The recent BC Supreme Court decision in Ruloff Capital Corporation v. Hula, 2013 BCSC 322 (CanLII) poses the following question on forum non conveniens and parallel proceedings:
 Does a finding that one party can acquire representation in another jurisdiction, coupled with the fact that the other jurisdiction, for reasons not articulated, has accepted jurisdiction over the parties, trump the objective in Teck to ensure the action is tried in the jurisdiction that has the closest connection to it?
The defendants, Hulavision Inc. and Errol Hula (“Hula”) initially sued NBC Universal (“NBCU”) in California for breach of a Non-Disclosure Agreement (NDA) and intellectual property infringement, relating to negotiations for the sale of its technology it developed for the delivery of streaming video having potential commercial value. The plaintiff, Ruloff Capital Corporation (“Ruloff”) commenced the BC litigation for breach of a July 2009 litigation agreement, whereby Ruloff agreed to provide litigation funding to Hula for the California lawsuit. During due diligence for an unrelated transaction, Ruloff learned of NBCU’s alleged breach of the NDA, which included an arbitration clause governed by a limitation period which expired in December 2009.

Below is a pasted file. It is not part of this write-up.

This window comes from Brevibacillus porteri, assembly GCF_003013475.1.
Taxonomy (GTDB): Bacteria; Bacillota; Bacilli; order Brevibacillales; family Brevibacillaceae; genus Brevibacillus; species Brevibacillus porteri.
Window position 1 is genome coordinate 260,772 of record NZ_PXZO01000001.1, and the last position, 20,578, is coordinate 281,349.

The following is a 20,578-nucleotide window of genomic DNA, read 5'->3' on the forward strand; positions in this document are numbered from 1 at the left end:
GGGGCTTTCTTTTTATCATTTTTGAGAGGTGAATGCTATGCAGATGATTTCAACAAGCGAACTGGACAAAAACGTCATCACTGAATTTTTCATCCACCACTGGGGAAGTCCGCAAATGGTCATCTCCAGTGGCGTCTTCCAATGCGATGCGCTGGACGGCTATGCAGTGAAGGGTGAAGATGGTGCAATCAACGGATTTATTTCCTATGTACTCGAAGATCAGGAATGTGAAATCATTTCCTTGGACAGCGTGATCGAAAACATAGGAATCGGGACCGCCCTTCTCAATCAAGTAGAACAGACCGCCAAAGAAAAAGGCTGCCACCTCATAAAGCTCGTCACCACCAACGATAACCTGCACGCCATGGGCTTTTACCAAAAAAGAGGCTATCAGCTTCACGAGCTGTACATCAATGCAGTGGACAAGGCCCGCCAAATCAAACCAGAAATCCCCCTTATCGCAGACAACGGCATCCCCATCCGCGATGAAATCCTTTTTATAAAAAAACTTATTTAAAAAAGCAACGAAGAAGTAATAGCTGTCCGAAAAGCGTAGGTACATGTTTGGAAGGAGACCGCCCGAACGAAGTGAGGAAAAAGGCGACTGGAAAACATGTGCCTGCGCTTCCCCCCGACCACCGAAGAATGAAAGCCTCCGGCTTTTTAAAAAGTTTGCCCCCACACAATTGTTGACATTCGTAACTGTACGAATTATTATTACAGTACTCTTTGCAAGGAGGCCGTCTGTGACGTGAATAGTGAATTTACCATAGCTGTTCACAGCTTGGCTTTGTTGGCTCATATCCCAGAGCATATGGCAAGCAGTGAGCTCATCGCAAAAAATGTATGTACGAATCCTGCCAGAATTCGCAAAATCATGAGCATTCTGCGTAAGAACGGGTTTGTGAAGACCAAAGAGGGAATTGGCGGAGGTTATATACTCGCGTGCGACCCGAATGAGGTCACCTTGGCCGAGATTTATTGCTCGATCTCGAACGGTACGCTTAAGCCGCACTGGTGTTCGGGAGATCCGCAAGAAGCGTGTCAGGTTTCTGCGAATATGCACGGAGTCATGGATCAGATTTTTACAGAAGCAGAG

The defendants sought a declaration that the BC Supreme Court: (1) had no territorial competence over the plaintiff’s action or, alternatively, (2) the court ought to decline jurisdiction over the action under the Court Jurisdiction and Proceedings Transfer Act, S.B.C. 2003, c. 28 [CJPTA].
Hula alleged that Ruloff failed to provide proper funding to the BC solicitors, Fasken Martineau, who were retained to prosecute the claims against NBCU; and failing to make required payments to Hula under the terms of the litigation agreement.